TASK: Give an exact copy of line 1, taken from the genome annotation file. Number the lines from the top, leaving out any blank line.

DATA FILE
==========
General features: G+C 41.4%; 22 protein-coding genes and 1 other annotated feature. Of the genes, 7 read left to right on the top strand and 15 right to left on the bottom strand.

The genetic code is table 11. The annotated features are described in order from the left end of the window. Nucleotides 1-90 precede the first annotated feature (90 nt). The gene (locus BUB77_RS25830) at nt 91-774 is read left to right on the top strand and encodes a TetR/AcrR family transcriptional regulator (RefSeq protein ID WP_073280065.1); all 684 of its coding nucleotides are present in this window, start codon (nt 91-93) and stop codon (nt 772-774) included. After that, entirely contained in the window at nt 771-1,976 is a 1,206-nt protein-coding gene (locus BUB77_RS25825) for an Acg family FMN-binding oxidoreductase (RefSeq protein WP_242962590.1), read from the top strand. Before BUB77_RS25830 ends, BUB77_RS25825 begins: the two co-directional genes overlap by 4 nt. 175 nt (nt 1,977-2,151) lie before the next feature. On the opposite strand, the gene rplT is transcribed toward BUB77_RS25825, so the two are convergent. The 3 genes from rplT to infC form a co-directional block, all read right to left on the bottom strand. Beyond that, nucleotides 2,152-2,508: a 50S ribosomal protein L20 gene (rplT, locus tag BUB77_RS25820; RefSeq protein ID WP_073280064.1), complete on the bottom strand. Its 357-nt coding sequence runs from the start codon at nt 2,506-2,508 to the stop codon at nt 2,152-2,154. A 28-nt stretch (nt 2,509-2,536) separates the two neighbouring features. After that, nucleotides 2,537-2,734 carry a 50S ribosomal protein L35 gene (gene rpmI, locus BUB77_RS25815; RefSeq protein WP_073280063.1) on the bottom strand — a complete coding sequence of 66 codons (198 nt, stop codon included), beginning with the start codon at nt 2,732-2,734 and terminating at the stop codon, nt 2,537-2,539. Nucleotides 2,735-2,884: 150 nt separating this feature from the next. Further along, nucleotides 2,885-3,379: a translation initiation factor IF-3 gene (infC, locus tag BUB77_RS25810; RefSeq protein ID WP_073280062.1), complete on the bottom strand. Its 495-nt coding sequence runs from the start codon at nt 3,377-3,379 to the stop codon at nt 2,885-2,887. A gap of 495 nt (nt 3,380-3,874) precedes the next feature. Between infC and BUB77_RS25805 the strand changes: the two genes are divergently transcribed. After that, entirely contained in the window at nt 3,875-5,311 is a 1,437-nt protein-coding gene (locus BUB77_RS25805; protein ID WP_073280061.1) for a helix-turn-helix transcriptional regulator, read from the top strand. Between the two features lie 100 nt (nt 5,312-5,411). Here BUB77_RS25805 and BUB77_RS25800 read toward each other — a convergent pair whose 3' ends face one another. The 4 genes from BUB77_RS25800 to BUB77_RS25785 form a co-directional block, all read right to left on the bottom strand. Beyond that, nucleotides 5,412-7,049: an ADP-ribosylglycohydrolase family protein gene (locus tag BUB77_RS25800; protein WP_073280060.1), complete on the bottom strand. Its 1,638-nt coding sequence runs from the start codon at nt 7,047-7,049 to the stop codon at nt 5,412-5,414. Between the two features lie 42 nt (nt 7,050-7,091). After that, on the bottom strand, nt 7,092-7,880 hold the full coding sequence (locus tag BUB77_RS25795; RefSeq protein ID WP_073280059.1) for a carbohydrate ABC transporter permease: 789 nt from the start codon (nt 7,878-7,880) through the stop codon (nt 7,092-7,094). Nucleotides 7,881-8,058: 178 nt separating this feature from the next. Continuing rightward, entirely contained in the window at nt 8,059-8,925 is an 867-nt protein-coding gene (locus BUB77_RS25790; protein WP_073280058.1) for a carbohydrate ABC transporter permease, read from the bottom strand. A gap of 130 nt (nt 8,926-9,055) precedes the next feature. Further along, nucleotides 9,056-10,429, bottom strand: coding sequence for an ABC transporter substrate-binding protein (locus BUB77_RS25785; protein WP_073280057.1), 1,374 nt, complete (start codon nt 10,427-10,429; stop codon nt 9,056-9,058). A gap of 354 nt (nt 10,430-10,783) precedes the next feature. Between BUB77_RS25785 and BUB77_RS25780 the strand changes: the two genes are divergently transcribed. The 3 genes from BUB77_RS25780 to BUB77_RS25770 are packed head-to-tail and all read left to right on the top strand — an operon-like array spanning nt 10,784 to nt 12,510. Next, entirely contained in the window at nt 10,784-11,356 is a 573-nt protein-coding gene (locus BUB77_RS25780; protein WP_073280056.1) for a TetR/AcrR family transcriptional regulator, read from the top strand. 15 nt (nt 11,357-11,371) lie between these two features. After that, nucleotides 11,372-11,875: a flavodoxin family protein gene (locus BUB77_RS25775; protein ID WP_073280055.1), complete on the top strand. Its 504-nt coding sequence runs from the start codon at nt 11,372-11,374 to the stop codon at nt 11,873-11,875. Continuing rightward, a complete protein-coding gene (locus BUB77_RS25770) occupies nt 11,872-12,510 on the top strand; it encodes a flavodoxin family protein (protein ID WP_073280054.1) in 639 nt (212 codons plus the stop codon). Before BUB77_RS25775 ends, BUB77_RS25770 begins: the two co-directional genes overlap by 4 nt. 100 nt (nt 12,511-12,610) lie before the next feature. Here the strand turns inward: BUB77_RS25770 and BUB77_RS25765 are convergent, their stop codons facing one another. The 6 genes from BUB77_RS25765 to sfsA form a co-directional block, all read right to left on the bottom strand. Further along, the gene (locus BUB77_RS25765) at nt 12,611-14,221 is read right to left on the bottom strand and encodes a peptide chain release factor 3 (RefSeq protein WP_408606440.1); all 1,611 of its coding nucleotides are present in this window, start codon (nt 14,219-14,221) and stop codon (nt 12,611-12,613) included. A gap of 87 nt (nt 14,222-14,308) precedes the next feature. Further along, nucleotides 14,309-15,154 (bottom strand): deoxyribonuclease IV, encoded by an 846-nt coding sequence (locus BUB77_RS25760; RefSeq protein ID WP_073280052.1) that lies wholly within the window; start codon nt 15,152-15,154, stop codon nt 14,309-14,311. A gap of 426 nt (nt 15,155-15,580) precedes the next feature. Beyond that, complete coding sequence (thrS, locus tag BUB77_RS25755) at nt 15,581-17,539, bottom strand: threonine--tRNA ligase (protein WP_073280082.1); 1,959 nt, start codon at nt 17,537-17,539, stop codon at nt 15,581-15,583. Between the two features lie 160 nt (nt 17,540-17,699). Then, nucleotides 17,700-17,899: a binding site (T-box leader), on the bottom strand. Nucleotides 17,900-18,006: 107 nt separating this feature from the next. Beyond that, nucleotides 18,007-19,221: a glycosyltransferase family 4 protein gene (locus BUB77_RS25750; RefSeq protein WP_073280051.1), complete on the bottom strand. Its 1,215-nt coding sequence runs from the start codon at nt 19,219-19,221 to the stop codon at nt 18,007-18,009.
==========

General features: G+C 41.4%; 22 protein-coding genes and 1 other annotated feature. Of the genes, 7 read left to right on the top strand and 15 right to left on the bottom strand.